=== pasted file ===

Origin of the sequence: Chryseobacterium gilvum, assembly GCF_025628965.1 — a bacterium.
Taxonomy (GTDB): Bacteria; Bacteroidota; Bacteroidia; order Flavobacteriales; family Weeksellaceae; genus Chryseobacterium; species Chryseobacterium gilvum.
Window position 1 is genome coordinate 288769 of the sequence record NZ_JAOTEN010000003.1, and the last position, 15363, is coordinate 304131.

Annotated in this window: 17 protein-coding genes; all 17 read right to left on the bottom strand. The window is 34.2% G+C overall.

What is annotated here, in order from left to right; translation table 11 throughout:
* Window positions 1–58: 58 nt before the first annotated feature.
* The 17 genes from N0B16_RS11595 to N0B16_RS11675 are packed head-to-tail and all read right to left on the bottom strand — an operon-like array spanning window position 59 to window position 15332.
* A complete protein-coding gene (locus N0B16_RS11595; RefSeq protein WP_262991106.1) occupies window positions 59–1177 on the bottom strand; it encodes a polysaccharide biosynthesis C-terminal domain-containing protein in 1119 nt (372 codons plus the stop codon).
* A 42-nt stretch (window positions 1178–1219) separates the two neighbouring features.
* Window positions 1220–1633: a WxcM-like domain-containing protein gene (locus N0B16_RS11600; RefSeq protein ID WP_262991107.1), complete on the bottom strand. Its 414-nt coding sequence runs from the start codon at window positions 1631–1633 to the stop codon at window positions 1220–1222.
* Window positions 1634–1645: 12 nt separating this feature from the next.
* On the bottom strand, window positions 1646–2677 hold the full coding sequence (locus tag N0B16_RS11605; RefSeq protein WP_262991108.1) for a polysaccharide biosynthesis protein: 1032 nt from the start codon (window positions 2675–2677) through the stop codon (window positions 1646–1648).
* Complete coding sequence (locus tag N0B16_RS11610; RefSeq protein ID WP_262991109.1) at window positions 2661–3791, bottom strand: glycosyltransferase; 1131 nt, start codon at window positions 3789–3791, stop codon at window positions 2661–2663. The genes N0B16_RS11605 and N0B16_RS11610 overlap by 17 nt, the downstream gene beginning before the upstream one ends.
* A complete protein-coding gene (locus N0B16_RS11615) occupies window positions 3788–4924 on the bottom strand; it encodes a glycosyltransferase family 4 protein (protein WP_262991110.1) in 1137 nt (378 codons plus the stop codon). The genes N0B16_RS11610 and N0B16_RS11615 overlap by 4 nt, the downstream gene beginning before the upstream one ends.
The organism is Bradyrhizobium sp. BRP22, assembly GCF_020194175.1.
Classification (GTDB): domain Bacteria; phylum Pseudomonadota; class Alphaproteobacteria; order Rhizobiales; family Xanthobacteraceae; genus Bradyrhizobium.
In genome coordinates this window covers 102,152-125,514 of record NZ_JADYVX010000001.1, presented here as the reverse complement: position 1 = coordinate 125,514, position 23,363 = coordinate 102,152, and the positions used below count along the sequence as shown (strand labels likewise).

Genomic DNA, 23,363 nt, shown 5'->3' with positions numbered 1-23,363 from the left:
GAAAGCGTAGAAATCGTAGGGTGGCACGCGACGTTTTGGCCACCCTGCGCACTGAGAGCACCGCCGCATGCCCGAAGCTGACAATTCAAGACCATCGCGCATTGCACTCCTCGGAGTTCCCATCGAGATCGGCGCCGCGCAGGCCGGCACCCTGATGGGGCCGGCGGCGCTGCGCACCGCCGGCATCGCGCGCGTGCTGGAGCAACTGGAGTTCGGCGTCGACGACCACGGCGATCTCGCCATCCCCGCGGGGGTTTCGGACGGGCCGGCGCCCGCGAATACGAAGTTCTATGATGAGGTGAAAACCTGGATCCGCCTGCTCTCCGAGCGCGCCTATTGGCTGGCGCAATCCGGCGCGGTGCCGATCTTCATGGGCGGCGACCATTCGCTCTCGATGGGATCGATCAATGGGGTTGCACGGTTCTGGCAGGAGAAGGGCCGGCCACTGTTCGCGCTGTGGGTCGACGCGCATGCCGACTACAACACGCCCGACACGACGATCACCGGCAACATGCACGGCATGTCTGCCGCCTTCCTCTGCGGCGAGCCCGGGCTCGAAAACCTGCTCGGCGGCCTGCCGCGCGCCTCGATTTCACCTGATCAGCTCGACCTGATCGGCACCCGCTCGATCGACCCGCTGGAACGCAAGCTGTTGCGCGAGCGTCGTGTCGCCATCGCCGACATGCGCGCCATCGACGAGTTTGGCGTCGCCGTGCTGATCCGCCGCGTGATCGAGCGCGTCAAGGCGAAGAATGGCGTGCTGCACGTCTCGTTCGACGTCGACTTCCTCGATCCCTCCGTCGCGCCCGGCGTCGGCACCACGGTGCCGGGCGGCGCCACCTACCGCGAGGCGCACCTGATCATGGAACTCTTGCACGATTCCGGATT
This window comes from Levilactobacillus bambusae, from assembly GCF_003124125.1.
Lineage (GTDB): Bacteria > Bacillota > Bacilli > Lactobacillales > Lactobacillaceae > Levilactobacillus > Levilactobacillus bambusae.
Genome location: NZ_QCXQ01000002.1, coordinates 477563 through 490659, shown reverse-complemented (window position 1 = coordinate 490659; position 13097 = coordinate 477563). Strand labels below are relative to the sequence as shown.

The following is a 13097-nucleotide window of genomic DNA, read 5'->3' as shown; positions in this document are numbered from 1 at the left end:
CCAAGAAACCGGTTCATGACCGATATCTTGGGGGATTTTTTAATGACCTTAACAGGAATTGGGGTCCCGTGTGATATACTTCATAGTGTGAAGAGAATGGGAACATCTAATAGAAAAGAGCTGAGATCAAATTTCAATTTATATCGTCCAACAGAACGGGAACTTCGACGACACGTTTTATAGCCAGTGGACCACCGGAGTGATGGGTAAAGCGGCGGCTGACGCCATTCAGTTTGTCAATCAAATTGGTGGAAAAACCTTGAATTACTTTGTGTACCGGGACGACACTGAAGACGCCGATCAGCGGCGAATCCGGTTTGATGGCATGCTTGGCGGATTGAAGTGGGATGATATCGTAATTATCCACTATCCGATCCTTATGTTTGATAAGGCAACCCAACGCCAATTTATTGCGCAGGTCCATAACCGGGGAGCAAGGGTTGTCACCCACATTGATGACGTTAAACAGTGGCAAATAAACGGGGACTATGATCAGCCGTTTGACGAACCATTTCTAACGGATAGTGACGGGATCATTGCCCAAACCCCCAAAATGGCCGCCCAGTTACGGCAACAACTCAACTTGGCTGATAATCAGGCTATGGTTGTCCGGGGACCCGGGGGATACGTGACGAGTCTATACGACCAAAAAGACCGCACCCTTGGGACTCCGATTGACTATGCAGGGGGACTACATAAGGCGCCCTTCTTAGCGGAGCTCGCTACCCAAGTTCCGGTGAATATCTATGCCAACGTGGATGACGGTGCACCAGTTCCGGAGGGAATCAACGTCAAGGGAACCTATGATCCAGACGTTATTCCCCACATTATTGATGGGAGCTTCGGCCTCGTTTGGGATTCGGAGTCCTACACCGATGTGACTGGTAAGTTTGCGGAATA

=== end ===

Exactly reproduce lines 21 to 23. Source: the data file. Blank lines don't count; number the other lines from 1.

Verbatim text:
Lineage (GTDB): Bacteria > Bacillota > Bacilli > Lactobacillales > Lactobacillaceae > Levilactobacillus > Levilactobacillus bambusae.
Genome location: NZ_QCXQ01000002.1, coordinates 477563 through 490659, shown reverse-complemented (window position 1 = coordinate 490659; position 13097 = coordinate 477563). Strand labels below are relative to the sequence as shown.

The following is a 13097-nucleotide window of genomic DNA, read 5'->3' as shown; positions in this document are numbered from 1 at the left end: